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Archaeologists from the University of Leicester excavate a Roman cellar at Leicester Cathedral. Source: ULAS

Roman Altar Stone Supports Centuries-Old Leicester Cathedral Folktales


Excavations at Leicester Cathedral, a building constructed by the Normans over 900 years ago, have been under archaeological scrutiny since the digs began in October 2021. Long believed to be a site of worship since the Roman occupation of Britain, the most recent of these archaeological discoveries has yielded fruit and added substance to the legend.

An altar stone within the cellar or subterranean chamber of a Roman building is potentially the remains of a private shrine or cult room, speculate the archaeologists. Additionally, the team found rare artifacts from the Anglo-Saxon period, including a potential building, and the first Anglo-Saxon coin found in Leicester in almost 20 years.

Mathew Morris, the leader of the excavation team of the University of Leicester Archaeological Services (ULAS), expressed his excitement at the discovery of the altar, stating that it was “amazing.”

This is the first such Roman altar to be found in Leicester. The altar base was found in the basement of a large Roman building, once located near the external wall of the modern-day cathedral. Most of what is seen above ground today was built in the Victorian period in the 19th century.

Roman altar stone found at Leicester Cathedral. (ULAS

Roman altar stone found at Leicester Cathedral. (ULAS)

Adding Substance to the Legend at Leicester Cathedral

Legends of a Roman temple having once stood on the site of modern-day Leicester Cathedral have been passed down for centuries. These claims gained wider acceptance in the late 19th century when a Roman building was discovered during the rebuilding of the church tower, according to a BBC report.

“For centuries, there has been a tradition that a Roman temple once stood on the site of the present cathedral,” explained Morris. “This folktale gained wide acceptance in the late 19th century, based on antiquarian discoveries, when a Roman building was discovered during the rebuilding of the church tower.”

Along with the altar stone, which measured 13 by 13 feet (3.96 by 3.96 meters), the team found evidence of more than 1,100 burials. These have been dated to between the 11th century and mid-19th centuries. After completing the project, the remains will be reinterred by Leicester Cathedral.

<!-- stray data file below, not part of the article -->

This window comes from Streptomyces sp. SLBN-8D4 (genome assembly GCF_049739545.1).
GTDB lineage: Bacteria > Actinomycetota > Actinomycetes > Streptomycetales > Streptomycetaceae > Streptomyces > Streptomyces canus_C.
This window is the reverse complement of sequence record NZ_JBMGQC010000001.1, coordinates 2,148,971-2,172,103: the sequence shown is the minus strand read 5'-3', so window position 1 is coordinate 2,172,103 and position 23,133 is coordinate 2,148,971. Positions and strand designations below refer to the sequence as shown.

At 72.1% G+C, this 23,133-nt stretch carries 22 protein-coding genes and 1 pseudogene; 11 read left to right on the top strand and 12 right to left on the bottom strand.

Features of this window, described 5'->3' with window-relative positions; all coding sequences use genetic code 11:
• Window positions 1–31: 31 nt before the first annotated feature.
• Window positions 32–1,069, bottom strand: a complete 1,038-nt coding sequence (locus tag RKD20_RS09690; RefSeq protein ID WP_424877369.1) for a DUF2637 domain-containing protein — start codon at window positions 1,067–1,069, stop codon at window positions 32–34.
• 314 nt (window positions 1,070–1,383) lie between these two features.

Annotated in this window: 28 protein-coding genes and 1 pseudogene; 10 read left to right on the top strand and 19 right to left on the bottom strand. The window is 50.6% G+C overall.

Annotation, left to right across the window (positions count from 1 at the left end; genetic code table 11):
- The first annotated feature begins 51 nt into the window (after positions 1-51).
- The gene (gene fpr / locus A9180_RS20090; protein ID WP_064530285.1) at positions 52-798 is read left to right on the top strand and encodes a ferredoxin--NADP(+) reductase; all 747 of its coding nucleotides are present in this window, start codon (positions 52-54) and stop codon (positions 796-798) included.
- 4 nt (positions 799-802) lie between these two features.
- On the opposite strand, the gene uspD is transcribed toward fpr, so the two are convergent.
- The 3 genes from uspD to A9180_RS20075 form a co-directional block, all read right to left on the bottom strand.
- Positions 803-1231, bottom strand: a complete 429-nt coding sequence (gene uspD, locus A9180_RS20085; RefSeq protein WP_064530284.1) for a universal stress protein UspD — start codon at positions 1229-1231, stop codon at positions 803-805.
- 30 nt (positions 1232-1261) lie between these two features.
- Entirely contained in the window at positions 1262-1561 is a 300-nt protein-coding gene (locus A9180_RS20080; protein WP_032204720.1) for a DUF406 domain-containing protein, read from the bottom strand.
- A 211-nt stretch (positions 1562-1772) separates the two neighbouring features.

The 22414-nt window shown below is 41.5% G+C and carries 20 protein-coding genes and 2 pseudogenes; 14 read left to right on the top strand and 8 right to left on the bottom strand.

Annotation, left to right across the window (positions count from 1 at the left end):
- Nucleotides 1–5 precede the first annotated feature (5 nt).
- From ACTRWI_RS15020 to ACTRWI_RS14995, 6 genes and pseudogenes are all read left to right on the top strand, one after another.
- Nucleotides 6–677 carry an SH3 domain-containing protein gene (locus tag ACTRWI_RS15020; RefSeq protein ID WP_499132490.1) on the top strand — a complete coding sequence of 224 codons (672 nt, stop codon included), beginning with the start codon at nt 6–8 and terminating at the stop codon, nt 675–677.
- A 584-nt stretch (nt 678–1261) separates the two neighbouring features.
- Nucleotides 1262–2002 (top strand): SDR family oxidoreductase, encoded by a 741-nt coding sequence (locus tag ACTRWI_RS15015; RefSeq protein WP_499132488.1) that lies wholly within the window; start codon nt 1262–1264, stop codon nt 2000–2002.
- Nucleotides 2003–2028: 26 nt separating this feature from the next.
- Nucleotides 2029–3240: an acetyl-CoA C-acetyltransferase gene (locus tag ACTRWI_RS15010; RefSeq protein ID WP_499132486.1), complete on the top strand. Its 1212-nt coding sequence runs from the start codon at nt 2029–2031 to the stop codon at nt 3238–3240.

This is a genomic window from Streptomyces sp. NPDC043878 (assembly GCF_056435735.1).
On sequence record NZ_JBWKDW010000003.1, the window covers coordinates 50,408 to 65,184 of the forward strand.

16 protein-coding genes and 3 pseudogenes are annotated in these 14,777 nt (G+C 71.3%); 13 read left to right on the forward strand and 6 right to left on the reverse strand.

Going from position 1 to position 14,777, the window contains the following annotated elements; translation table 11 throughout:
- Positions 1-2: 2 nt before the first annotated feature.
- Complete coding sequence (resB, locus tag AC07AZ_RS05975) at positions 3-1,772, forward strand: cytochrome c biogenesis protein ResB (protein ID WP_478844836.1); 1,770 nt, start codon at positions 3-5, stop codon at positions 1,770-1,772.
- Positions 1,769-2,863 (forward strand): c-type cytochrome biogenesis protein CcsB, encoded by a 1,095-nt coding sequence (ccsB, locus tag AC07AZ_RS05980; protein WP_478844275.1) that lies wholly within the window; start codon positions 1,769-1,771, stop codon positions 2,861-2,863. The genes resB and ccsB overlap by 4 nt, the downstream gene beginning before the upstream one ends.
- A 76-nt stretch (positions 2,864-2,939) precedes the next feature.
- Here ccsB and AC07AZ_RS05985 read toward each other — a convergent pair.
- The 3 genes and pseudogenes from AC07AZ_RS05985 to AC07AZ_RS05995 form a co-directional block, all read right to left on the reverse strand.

Leicester Cathedral. (dudlajzov / Adobe Stock)

Leicester Cathedral. (dudlajzov / Adobe Stock)

Subterranean Chambers at Leicester Cathedral

In the gardens of Leicester Cathedral, which were previously part of St. Martin's churchyard, the team discovered a semi-subterranean chamber that was decorated too well to be a simple storage cellar. Inside, they found the base of an altar stone, which was broken and face down, though no inscription has been provided on this.

“Given the combination of a subterranean structure with painted walls and the altar we have found, one interpretation, which seemed to grow in strength as we excavated more, could be that this was a room linked with the worship of a god or gods. What we’re likely looking at here is a private place of worship, either a family shrine or a cult room where a small group of individuals shared in private worship,” said Morris.

The Roman altar stone found during archaeological excavations at Leicester Cathedral. (ULAS)

The Roman altar stone found during archaeological excavations at Leicester Cathedral. (ULAS)

These underground chambers have often been associated with fertility, mystery cults and the worship of various gods such as Mithras, Cybele, Bacchus, Dionysus, and the Egyptian goddess Isis. The altar stone would have been the primary location for sacrifices and offerings to the gods, making it a critical part of religious ceremonies, reported The Guardian.

“It's only a tiny little area of Leicester, but the material we've recovered from it, the burials, the Roman archaeology underneath, are going to be a key insight into the city,” concluded Morris when discussing the “significant” find excavated at Leicester Cathedral, a site whose sacral heritage of Leicester goes back to almost 2,000 years ago.

According to John Thomas, deputy director at ULAS, the well-preserved archaeology will allow a much clearer idea of the Roman period. This period coincides with the parish church of St. Martin’s being founded, whose cemetery has a record of over 800 years of burials of Leicester residents, who will provide a window into Norman life.

Top image: Archaeologists from the University of Leicester excavate a Roman cellar at Leicester Cathedral. Source: ULAS

By Sahir Pandey


Best, S. 2023. “Was Leicester Cathedral built on a Roman TEMPLE? Archaeologists discover a mysterious 'cult room' containing a 1,800-year-old altar stone beneath its graveyard” in  The Daily Mail. Available at:

Mackie, P. 2023. “Roman shrine discovered near Leicester cathedral graveyard” in  BBC News. Available at:

Knapton, S. 2023. “Legend may be true as Roman shrine found under Leicester Cathedral” in  The Telegraph. Available at:

Rawlinson, K. 2023. “Folktale becomes reality as Roman altar unearthed at Leicester Cathedral” in  The Guardian. Available at:

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I am a graduate of History from the University of Delhi, and a graduate of Law, from Jindal University, Sonepat. During my study of history, I developed a great interest in post-colonial studies, with a focus on Latin America. I... Read More

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